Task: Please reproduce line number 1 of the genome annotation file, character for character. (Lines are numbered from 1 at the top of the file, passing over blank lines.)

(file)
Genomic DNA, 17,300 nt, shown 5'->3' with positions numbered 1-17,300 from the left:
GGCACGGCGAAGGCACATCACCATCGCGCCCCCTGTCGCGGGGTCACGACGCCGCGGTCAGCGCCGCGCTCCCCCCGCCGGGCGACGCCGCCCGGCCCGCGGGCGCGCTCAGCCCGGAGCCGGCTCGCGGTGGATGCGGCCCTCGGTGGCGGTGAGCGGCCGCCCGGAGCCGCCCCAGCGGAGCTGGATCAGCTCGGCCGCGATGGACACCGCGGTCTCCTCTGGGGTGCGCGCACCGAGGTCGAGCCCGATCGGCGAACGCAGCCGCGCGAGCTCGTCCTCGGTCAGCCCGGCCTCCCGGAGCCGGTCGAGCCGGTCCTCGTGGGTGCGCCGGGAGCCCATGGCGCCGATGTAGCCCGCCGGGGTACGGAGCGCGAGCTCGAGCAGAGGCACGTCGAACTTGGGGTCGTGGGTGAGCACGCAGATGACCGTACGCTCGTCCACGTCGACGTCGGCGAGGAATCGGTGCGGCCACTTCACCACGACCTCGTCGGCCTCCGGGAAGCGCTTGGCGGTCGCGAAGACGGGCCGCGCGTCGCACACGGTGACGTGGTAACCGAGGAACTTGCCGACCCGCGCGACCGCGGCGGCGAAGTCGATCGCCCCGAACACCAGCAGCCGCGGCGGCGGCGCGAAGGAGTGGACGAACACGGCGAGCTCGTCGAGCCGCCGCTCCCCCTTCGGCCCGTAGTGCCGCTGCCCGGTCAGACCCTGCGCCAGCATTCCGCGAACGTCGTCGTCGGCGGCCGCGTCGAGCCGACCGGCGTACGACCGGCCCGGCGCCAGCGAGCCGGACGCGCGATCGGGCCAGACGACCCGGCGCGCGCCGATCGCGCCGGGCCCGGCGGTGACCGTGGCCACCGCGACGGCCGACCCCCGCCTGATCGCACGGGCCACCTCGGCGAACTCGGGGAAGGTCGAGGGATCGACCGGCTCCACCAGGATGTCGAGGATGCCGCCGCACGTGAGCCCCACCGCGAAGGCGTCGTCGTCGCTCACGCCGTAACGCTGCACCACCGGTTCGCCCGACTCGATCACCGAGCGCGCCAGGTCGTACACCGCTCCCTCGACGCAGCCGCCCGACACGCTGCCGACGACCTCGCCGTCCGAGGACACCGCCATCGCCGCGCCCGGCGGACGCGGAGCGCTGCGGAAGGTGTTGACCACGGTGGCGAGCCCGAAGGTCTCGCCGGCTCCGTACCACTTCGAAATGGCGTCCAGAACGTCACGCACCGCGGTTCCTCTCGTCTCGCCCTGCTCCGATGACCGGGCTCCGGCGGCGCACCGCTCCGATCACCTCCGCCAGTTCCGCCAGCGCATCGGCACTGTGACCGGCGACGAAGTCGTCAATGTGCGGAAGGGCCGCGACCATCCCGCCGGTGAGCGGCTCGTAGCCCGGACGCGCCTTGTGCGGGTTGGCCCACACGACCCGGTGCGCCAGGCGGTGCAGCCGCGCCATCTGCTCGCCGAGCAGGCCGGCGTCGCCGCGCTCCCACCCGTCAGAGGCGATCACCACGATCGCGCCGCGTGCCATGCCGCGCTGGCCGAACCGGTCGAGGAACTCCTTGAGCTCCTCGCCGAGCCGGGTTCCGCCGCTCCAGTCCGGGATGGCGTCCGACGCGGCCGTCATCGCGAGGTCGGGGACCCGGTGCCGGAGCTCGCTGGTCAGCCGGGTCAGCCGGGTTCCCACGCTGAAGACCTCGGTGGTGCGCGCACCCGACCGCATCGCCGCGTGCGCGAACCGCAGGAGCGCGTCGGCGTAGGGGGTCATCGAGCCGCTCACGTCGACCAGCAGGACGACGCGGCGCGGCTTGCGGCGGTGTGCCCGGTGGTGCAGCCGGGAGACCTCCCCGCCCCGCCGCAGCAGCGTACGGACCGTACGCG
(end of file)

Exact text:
Genomic DNA, 17,300 nt, shown 5'->3' with positions numbered 1-17,300 from the left: